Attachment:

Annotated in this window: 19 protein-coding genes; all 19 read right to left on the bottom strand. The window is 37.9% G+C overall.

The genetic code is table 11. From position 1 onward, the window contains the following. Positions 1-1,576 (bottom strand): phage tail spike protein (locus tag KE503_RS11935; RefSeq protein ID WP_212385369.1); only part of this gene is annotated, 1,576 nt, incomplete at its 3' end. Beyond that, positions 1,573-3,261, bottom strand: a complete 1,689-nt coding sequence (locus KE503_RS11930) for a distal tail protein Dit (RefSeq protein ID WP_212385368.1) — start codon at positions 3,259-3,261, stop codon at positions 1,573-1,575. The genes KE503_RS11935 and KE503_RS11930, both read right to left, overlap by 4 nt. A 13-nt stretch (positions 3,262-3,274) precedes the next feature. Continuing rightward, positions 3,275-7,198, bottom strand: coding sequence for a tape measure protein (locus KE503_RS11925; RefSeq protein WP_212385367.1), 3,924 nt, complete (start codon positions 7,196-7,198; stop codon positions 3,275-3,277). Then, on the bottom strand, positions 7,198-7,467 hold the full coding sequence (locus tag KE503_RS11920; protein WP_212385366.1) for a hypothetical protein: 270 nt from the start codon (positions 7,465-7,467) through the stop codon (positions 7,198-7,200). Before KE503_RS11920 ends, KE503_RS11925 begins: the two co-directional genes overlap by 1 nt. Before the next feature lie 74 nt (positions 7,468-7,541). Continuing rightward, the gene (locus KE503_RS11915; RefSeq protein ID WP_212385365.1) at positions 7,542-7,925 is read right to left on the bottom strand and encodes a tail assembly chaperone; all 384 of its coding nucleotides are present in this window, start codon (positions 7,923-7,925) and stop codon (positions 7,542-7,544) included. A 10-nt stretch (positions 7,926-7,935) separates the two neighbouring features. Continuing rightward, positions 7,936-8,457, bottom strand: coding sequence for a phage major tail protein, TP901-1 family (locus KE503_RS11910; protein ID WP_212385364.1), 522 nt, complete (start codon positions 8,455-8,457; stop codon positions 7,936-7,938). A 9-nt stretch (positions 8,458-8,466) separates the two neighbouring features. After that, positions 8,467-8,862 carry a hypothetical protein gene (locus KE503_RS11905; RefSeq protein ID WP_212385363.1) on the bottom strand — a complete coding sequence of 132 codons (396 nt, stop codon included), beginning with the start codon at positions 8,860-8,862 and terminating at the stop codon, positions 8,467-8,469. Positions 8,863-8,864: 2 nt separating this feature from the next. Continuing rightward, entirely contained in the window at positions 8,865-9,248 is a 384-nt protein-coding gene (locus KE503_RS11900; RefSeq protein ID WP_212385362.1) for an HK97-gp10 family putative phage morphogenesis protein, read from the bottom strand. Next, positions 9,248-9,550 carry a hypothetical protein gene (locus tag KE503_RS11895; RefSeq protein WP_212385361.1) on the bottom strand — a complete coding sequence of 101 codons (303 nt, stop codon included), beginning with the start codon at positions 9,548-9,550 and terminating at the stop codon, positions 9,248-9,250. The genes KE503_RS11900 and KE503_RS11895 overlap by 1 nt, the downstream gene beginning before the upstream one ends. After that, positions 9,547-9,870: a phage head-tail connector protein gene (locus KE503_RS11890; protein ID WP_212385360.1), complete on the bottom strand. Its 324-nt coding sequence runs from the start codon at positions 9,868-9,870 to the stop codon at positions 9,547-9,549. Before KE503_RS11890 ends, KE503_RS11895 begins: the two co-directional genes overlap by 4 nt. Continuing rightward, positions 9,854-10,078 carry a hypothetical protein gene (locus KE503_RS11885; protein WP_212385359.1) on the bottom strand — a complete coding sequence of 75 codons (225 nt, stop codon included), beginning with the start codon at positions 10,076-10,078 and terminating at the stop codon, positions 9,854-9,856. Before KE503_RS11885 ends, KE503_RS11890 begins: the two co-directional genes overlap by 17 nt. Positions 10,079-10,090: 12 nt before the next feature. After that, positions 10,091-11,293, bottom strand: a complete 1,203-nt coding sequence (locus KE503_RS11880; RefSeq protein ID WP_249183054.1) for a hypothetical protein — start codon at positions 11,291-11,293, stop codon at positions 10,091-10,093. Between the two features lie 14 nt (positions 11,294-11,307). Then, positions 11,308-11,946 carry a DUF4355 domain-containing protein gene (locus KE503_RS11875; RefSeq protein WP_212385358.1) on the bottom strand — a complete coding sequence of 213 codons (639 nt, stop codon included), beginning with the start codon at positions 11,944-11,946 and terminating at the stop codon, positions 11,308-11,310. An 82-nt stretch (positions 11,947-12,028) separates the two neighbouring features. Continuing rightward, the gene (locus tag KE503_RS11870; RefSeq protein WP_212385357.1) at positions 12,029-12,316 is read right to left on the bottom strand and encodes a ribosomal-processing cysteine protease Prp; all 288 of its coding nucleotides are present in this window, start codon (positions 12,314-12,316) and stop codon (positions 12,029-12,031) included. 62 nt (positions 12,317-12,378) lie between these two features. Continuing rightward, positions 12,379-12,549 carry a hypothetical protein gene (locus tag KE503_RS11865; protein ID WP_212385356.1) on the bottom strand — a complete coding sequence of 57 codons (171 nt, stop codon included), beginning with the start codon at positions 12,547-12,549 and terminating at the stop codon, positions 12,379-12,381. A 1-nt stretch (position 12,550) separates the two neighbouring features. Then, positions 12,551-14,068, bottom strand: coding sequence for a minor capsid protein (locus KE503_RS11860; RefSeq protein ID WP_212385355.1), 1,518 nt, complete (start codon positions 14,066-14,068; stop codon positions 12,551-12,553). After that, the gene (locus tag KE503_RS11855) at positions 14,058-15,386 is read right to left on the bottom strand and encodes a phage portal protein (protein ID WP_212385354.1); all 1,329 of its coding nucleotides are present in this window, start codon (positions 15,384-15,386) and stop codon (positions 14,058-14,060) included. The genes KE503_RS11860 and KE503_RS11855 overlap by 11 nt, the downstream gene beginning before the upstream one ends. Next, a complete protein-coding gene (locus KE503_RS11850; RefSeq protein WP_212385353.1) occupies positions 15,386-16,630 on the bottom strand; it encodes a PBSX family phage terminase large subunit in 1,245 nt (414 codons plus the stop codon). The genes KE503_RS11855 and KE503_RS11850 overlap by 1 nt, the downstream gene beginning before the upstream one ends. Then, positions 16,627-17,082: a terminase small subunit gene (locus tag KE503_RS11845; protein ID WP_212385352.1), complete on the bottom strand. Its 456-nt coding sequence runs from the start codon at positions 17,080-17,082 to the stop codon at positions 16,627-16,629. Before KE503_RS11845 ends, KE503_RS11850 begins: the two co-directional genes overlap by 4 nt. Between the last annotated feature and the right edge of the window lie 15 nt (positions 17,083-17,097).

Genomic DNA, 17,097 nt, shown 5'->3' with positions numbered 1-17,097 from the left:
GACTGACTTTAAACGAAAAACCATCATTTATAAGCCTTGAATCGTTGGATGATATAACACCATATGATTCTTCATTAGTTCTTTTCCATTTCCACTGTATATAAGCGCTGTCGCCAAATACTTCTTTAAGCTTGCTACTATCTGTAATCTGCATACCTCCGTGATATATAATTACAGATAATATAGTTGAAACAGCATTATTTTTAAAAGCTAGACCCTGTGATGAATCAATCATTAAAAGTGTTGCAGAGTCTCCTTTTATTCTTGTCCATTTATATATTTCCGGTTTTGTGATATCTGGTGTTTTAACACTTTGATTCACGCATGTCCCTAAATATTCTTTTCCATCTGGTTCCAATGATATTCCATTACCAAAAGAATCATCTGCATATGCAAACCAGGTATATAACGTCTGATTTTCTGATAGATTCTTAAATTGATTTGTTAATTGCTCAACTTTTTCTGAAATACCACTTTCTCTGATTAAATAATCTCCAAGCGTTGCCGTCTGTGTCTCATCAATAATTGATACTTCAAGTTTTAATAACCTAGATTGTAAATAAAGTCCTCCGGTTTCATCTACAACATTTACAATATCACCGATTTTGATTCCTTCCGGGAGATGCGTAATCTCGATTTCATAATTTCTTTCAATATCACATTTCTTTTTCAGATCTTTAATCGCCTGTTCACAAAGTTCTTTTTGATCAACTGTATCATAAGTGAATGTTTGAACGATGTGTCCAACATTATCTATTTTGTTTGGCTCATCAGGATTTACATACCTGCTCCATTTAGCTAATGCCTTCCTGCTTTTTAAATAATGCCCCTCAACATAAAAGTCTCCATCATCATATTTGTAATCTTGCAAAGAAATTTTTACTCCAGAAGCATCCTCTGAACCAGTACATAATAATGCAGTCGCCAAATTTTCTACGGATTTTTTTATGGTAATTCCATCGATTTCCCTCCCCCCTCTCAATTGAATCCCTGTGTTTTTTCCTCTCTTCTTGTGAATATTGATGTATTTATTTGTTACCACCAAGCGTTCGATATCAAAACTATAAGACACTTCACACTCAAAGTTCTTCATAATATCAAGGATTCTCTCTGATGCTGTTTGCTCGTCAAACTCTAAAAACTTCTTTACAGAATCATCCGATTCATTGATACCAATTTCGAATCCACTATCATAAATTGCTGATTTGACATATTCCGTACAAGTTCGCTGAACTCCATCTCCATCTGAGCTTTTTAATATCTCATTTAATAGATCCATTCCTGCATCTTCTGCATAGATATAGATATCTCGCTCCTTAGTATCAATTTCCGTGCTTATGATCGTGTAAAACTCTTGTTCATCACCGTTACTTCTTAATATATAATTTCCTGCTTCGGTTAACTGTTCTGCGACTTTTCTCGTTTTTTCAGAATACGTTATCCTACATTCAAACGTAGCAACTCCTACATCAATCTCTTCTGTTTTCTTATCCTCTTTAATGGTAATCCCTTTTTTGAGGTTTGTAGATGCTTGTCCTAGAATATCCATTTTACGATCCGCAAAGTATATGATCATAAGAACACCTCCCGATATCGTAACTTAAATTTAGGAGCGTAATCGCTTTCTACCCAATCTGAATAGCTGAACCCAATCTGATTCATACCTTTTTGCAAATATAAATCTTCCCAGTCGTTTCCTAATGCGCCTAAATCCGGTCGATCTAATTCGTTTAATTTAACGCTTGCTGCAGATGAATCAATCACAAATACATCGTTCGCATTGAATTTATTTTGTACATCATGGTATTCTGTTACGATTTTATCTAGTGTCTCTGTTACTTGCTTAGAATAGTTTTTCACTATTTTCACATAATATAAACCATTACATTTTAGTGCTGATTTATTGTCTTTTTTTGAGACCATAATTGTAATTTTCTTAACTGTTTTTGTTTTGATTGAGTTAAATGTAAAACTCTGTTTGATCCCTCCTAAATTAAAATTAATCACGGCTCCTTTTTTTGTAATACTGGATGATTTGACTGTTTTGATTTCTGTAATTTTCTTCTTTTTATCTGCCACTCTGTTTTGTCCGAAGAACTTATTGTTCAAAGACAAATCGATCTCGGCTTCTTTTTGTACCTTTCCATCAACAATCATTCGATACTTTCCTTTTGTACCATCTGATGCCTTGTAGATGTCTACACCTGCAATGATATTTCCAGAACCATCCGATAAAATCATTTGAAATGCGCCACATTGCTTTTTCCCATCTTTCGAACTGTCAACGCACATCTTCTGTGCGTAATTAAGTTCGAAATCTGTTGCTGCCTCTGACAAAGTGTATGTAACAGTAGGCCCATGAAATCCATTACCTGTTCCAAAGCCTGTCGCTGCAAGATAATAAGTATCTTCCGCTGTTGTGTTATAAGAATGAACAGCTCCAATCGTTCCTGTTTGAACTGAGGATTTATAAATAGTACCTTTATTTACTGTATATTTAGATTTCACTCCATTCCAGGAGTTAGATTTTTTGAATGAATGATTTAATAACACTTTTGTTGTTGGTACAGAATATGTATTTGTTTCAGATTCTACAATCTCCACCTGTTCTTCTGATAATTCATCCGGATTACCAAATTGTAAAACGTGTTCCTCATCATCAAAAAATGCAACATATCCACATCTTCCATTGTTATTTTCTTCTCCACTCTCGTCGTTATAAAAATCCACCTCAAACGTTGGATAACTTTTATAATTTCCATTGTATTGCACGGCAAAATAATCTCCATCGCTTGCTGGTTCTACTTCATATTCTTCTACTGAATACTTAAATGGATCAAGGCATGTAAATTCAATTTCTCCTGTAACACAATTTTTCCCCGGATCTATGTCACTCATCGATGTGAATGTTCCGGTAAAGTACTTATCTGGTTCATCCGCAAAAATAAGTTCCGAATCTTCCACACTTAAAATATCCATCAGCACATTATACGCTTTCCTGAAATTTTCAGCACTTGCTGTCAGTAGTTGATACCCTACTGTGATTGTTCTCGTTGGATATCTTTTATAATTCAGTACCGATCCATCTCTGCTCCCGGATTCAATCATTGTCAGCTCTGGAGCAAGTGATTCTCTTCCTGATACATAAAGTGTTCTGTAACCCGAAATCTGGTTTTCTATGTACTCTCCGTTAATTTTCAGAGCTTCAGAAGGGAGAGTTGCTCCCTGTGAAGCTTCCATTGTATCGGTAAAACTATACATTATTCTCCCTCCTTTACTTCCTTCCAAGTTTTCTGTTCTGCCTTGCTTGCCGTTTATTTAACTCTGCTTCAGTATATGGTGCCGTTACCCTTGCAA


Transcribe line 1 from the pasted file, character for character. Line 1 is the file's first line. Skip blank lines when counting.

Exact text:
Annotated in this window: 19 protein-coding genes; all 19 read right to left on the bottom strand. The window is 37.9% G+C overall.